Friday the 13th started with Mommy Dearest seeking revenge for her drowned sonny boy—and by Part Two had the mama’s boy seeking revenge for his slain Mommy Dearest. In the third installment, he picked up his signature hockey mask, which he wore when he hit Manhattan, went to hell, and was rocketed into outer space. Along the way, he acquired the ability to body hop—but only for a brief period of time.

By New Nightmare, Craven had found a way to comment on what had been done to the masterful horror concepts that had started with psychological, social, and political merit and were derailed on a commercial course into cartoon camp with a Metafictional, pre-Scream, self-referential style.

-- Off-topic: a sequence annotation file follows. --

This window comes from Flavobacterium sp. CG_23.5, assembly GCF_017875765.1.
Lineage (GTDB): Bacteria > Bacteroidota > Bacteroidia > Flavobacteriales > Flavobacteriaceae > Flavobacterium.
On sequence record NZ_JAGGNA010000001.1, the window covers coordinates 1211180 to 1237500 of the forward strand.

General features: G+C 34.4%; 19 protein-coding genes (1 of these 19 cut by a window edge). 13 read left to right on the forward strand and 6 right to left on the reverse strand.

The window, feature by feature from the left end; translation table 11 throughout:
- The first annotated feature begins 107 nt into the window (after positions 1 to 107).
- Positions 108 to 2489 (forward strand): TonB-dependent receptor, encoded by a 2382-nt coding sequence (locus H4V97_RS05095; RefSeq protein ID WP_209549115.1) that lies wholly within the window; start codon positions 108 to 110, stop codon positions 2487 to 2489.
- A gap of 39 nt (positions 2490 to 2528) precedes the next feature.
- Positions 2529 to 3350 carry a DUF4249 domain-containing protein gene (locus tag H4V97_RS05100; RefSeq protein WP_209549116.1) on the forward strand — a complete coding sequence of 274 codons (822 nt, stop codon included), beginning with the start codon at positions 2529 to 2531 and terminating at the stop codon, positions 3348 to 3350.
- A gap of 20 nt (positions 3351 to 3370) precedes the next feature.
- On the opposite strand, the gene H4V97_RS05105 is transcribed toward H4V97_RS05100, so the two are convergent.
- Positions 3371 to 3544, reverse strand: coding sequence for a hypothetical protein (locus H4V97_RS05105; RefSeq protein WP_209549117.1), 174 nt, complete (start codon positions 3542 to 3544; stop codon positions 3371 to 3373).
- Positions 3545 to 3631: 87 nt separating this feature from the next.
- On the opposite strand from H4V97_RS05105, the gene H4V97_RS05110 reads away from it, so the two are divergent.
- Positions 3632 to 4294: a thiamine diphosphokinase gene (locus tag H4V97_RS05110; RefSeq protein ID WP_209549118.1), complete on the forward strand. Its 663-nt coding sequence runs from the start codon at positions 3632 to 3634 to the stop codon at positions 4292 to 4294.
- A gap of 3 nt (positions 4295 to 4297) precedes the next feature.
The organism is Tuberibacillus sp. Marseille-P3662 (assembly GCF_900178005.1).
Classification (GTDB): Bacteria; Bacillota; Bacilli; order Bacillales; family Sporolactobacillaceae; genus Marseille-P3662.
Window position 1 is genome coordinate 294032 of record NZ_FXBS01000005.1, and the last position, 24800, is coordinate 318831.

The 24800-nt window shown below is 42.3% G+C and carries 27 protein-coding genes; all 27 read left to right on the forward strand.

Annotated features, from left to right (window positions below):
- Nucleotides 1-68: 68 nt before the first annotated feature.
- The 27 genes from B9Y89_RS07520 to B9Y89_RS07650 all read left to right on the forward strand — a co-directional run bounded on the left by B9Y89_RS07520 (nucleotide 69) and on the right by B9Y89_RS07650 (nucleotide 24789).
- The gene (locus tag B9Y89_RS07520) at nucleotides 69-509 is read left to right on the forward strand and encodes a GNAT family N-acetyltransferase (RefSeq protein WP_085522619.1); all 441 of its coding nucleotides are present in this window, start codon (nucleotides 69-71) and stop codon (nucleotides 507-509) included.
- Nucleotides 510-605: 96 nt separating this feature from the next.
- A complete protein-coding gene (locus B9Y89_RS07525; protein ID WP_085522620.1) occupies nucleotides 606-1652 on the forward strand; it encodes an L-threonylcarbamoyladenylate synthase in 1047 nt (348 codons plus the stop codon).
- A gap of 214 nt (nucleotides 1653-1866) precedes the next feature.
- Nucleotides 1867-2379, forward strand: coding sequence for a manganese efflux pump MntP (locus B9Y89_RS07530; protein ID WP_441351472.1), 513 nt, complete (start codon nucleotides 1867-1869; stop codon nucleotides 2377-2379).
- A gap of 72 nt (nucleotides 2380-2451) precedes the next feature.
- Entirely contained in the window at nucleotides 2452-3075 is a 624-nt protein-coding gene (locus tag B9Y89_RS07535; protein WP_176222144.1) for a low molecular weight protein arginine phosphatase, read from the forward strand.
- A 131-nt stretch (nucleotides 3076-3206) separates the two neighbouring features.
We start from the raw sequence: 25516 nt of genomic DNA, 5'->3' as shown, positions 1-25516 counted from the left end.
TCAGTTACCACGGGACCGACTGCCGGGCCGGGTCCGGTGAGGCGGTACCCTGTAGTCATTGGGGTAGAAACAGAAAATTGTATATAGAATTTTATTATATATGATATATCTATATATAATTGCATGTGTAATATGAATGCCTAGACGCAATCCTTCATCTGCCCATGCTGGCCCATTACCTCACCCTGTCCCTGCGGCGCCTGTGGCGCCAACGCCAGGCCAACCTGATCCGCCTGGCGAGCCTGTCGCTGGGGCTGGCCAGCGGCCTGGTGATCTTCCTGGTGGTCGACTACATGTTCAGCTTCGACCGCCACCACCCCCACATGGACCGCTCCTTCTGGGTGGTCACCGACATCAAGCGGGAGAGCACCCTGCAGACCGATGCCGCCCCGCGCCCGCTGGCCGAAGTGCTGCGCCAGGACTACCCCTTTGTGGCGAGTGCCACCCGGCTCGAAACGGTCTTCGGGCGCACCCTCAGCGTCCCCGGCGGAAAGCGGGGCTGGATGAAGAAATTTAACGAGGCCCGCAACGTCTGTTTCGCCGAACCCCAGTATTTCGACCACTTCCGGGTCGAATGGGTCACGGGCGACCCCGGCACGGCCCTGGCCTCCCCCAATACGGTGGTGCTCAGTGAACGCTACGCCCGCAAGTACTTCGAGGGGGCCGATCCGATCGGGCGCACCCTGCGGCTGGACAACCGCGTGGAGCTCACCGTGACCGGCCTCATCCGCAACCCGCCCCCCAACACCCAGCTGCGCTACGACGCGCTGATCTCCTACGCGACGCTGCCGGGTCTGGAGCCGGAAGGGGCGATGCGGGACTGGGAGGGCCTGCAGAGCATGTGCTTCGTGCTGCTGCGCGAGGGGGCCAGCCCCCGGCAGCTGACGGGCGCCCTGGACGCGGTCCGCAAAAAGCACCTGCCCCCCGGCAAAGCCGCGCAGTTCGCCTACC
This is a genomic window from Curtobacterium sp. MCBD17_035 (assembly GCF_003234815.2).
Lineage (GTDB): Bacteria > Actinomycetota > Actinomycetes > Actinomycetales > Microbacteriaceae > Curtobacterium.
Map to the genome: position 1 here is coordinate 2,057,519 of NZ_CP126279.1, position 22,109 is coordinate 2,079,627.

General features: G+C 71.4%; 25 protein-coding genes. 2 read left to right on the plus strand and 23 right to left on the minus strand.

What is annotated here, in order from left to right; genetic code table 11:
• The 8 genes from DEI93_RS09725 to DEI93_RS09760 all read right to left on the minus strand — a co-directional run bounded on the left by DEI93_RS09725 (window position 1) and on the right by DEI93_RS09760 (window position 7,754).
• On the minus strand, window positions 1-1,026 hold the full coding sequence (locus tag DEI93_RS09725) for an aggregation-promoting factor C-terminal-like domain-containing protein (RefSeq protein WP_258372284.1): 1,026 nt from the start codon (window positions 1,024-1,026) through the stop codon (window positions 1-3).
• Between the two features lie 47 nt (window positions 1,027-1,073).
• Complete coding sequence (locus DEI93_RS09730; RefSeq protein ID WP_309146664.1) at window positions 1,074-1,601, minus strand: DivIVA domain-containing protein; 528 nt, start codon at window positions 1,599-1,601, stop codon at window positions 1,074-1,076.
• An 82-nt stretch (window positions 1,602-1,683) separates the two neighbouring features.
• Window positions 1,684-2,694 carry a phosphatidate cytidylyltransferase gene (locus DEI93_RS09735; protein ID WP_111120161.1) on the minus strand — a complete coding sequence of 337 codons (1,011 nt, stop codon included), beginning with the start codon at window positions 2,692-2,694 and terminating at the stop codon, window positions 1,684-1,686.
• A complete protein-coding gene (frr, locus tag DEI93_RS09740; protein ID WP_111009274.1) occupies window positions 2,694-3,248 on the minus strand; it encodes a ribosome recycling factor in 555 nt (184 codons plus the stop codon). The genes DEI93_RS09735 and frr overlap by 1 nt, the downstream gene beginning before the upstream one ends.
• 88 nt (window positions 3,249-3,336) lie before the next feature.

Initially a literary professor, Craven has always straddled the fence between artistic visionary and mercenary. To call him a sell-out isn’t exactly accurate—he had never set out to be a horror director, and his first movie was basically a porn flick. Discovering a passion for film by heading up a student project as faculty advisor after burning out in his role as educator (it was a period when flunking a student meant sending him off to Vietnam), he was eager for something new. The first job he landed was a “grind house” skin flick called Together (1971), written and co-directed by Sean Cunningham, who would go on to do Friday the 13th and featuring Marilyn Chambers, who would go on to become a porn legend. A year later, Craven would be asked to write and direct a horror film, Last House on the Left—a demented, taboo-riddled horror thriller that predated and, in many ways, was more unsettling than The Texas Chainsaw Massacre.